Microeconomics is easy. We look at individual markets or policies in isolation (ceteris paribus) and much of the time these markets behave the way the models say they will. Macroeconomics is hard (I sometimes refer to it as fiction) because the world economy is a chaotic system where billions of actors and institutions are anything but ceteris paribus and a butterfly can flap its wings and create problems.
Perhaps Tolstoy can offer a summery: "Happy families are all alike; every unhappy family is unhappy in its own way." Understanding small changes in the economic performance of a healthy economy is what economic models are (relatively) good at. Since collapse can come from one of 1,000 sources, predicting it is difficult. But that gets me back to micro. Almost all of the issues that led to the collapse were micro issues. That mortgage brokers could create mortgages designed to fail because they got their commission no matter the outcome is a micro incentive problem. That investment bankers didn't case about the quality of debt because they got their cut no matter how investors fared later is a micro problem. That ratings agencies blindly rated junk as AAA because they would loose market share if they rated things appropriately is a micro problem. Now, that Greenspan ignored all the warning of a housing/debt bubble because his Randian view of economics led him to take it as an article of religious faith that free markets never fail is an ideological failure. That is,he ignored signs of micro failures.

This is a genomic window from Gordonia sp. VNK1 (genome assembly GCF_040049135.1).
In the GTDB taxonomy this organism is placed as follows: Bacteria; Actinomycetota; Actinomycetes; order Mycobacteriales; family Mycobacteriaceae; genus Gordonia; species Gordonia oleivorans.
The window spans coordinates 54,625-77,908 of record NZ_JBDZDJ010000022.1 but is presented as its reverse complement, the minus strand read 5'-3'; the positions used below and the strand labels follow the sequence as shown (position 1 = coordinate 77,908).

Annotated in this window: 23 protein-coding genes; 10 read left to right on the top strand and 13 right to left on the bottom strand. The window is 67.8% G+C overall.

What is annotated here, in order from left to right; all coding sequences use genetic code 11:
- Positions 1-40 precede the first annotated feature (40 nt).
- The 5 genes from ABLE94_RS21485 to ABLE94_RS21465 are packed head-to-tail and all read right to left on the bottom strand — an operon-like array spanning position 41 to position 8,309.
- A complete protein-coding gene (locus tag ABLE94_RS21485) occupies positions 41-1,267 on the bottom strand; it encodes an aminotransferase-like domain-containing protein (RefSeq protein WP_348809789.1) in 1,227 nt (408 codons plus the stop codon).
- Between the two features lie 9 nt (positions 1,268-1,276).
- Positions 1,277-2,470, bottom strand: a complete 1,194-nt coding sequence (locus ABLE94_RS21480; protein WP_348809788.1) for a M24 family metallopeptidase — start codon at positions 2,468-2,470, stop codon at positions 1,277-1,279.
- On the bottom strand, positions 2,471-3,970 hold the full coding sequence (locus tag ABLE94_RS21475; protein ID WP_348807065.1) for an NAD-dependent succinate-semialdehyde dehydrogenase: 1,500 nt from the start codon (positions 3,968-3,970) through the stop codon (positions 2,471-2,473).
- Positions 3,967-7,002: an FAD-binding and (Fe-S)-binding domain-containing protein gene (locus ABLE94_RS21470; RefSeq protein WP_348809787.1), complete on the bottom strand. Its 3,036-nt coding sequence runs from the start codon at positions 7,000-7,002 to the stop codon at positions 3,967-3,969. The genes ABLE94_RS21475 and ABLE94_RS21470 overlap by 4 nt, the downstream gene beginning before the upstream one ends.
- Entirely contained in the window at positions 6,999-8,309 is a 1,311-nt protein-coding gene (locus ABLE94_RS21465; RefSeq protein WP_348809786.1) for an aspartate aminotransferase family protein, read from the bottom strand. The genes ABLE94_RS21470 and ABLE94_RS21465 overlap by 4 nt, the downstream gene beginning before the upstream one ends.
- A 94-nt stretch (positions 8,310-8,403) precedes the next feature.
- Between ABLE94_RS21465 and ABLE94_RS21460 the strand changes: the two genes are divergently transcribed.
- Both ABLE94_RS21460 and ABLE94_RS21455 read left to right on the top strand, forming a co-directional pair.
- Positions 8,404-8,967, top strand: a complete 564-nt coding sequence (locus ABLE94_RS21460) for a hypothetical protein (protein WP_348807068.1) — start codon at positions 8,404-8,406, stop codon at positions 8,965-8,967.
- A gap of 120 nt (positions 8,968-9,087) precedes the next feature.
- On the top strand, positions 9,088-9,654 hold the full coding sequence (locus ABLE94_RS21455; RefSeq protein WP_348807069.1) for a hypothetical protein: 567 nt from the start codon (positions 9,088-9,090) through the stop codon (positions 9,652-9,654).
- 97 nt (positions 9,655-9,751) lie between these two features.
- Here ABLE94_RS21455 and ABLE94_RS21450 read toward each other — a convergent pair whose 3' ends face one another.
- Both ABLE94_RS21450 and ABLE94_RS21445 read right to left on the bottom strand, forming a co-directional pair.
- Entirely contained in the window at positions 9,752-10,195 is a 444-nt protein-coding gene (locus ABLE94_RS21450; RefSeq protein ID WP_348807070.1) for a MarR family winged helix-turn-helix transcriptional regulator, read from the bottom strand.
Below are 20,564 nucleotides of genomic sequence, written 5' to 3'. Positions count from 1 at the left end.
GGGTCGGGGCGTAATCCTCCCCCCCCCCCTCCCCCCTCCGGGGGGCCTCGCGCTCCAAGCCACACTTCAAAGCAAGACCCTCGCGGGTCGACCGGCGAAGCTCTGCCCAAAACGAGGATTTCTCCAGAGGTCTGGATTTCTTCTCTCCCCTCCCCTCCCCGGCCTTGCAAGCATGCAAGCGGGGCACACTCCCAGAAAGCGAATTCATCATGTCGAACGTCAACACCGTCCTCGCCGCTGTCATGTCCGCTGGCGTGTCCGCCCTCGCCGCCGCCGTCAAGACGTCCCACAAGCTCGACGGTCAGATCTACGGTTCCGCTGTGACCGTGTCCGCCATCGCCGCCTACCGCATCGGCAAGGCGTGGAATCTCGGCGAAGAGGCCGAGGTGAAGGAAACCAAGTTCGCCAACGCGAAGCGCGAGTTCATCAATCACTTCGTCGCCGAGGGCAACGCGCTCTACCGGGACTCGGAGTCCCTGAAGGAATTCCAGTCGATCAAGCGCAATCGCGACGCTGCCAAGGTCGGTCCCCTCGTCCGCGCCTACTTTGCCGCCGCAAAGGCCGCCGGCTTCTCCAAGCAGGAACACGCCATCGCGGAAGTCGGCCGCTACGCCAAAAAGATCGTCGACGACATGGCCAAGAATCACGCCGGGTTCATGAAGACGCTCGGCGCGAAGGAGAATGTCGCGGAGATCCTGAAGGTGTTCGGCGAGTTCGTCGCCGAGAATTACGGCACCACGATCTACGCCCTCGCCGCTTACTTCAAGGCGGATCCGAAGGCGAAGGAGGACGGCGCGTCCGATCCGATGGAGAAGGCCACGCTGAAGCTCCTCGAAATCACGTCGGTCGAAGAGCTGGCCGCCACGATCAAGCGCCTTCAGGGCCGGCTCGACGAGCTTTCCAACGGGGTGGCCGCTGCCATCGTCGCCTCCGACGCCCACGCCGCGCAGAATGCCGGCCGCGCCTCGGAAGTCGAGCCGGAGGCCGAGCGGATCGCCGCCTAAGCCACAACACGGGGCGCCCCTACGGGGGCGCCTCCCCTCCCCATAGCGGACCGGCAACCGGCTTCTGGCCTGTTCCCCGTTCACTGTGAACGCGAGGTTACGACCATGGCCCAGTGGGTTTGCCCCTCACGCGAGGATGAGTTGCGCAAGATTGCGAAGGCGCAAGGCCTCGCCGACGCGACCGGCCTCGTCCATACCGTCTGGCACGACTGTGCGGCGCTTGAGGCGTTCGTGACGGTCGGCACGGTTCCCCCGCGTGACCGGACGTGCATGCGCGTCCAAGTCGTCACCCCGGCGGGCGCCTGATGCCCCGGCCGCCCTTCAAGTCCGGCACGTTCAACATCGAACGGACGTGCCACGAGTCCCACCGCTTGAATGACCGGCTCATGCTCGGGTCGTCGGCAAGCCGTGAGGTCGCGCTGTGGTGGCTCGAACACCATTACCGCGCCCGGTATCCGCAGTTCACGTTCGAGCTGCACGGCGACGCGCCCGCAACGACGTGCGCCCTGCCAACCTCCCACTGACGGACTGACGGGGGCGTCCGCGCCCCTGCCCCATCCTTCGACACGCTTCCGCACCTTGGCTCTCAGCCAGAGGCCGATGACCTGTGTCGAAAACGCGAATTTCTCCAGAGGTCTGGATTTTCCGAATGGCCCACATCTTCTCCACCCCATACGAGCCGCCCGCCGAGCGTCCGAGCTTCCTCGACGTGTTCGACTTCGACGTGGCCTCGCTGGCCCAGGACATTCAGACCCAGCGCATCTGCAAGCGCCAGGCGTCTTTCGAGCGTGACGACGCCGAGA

I taught for years in my Urban Economics class that a housing price growth curve steeper than the income growth curve is not sustainable. Sadly, unlike the subjects of "The Big Short" I had no idea how to make billions from this.
So here is the crux. The macro models assume that the world economy has enough if its micro ducks in a row so that nothing gets too out of whack. That is probably the best we can do on the macro side. What we need to do is ensure that our micro policies are are good as they can be.